Isn't the App Store basically just Steam but for general applications?
Application stores, which force the user to go through them (as this happens on iPhone), dramatically change the business scene for software vendors.
With "old-style" approach the user needed to go to the search engine to find an application he needs or to rely on friends' suggestions or magazine articles. This made it possible for developers to create a dozen of similar applications and compete for user's attention. They did it with SEO, SMM, and other TLAs.
If the application store becomes the only channel via which the software reaches the user, then the winner of the top position in the store's section takes most attention, leaving other developers without profit (as there's only one top spot per section usually and the developer has no way to influence the procedure of getting into the top spot).
What's even worse is that Apple's voluntary policy of accepting or denying applications for the store means that the developer doesn't know if his application is accepted until he completes it and submits it to the store.
This way, the application store turns the more or less predictable software business into a casino, where you make a high stake (needed to develop an application) and then bet that stars are positive to apple's decision to approve your application and that you win the top spot. If you lose (and chances are very high that you do), then good bye thousands of bucks and months of your life time.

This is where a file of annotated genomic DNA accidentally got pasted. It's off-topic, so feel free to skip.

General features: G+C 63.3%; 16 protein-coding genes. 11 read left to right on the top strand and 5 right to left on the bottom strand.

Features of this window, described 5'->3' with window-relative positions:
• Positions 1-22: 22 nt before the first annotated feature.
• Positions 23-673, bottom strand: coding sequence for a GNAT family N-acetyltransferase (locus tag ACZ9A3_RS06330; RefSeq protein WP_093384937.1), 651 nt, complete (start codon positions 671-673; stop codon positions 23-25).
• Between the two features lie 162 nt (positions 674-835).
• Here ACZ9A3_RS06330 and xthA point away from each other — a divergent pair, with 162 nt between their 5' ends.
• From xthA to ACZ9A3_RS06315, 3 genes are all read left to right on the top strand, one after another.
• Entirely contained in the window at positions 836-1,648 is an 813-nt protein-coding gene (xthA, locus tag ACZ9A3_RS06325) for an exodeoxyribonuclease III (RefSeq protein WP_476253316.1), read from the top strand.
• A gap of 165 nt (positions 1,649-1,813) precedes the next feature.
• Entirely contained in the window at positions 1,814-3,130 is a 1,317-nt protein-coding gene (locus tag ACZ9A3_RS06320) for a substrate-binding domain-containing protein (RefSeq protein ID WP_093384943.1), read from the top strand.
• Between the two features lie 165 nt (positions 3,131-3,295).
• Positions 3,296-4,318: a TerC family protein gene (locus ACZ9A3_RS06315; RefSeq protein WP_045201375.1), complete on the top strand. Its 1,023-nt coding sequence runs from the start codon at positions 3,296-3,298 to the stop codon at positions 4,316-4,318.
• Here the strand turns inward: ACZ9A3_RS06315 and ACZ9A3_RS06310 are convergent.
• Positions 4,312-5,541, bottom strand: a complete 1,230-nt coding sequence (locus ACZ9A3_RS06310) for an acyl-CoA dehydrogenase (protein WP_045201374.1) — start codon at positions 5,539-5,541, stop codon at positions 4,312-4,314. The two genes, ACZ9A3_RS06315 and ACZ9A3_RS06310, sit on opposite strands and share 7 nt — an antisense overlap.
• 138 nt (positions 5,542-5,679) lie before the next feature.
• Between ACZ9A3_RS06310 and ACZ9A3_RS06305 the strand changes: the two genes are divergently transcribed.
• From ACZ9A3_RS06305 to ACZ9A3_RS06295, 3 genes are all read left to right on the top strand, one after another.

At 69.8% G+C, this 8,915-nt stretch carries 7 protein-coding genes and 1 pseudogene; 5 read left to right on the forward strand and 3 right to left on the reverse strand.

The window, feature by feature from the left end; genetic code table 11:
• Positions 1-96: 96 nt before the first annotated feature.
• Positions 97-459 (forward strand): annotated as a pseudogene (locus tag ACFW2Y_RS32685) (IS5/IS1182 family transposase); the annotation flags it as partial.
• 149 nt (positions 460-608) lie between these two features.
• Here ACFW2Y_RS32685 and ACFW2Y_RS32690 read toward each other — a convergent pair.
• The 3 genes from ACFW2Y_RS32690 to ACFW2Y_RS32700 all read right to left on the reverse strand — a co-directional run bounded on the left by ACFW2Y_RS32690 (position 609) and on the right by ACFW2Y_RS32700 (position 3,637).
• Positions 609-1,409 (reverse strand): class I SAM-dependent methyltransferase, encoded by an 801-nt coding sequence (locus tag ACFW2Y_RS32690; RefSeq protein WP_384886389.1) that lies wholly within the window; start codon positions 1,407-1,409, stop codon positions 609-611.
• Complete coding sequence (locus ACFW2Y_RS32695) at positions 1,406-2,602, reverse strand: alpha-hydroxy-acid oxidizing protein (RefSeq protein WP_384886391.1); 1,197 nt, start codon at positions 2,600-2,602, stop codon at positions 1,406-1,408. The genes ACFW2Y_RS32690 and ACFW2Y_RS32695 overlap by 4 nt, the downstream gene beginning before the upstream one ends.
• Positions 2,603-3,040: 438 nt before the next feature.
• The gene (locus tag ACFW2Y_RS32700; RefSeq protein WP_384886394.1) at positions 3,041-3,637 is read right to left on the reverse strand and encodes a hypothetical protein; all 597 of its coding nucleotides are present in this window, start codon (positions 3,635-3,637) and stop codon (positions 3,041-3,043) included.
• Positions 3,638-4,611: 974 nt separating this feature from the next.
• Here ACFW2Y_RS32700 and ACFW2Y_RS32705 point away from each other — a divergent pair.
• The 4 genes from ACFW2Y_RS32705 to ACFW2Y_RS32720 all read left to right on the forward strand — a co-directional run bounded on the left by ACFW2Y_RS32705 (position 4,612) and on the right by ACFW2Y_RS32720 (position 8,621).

Because all the application in AppStore is made for Mac. And most people prefer app store to download and install application in Mac.
I highly doubt the Mac will become a closed platform; it's a computer. Also, I read an article about this and if I remember correctly, it stated that Apple confirmed Macs will not be closed platforms. The App Store just provides simplicity to find good software for OS X quickly, I wouldn't worry about it too much. :)
The only real question is whether they can get away with doing it. The iPad and iPhone only allow distribution via the AppStore already. To me, this is a strong indication that they'd do the same with the Mac if they thought they could without losing much market share.
The only thing stopping them is the fact that only about 95% of Mac users are blindly devoted to Apple because it's "cool" -- the 5% or so who'd jump ship if they did anything too evil still represents something like $600 Million/year, which is a bit much for Apple to just throw away.
Yes and as an example, I buy ALL my games over steam. When a game is not on steam I will most likely never buy it.
The concept is the same. Easy installation and uninstallation of applications.
Steam just focus primarily on games - usually needing license checking - and the Mac Application store on applications.
So yes, they are competitors but with different customers.